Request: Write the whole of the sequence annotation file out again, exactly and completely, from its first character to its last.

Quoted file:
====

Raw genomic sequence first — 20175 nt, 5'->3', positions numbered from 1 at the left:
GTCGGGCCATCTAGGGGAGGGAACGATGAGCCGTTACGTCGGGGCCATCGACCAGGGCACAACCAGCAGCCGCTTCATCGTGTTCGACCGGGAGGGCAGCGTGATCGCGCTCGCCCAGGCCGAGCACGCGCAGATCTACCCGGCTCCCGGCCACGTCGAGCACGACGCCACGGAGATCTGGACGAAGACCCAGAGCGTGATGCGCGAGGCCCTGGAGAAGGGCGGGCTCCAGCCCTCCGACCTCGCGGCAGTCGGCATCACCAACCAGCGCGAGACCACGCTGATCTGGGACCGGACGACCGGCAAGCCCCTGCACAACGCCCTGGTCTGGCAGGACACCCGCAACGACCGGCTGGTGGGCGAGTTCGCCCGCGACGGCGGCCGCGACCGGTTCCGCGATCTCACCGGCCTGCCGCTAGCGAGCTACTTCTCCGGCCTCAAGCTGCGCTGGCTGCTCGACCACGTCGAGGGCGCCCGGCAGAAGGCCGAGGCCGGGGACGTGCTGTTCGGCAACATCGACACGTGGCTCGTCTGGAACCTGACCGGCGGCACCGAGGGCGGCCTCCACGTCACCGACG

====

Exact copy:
Raw genomic sequence first — 20175 nt, 5'->3', positions numbered from 1 at the left:
GTCGGGCCATCTAGGGGAGGGAACGATGAGCCGTTACGTCGGGGCCATCGACCAGGGCACAACCAGCAGCCGCTTCATCGTGTTCGACCGGGAGGGCAGCGTGATCGCGCTCGCCCAGGCCGAGCACGCGCAGATCTACCCGGCTCCCGGCCACGTCGAGCACGACGCCACGGAGATCTGGACGAAGACCCAGAGCGTGATGCGCGAGGCCCTGGAGAAGGGCGGGCTCCAGCCCTCCGACCTCGCGGCAGTCGGCATCACCAACCAGCGCGAGACCACGCTGATCTGGGACCGGACGACCGGCAAGCCCCTGCACAACGCCCTGGTCTGGCAGGACACCCGCAACGACCGGCTGGTGGGCGAGTTCGCCCGCGACGGCGGCCGCGACCGGTTCCGCGATCTCACCGGCCTGCCGCTAGCGAGCTACTTCTCCGGCCTCAAGCTGCGCTGGCTGCTCGACCACGTCGAGGGCGCCCGGCAGAAGGCCGAGGCCGGGGACGTGCTGTTCGGCAACATCGACACGTGGCTCGTCTGGAACCTGACCGGCGGCACCGAGGGCGGCCTCCACGTCACCGACG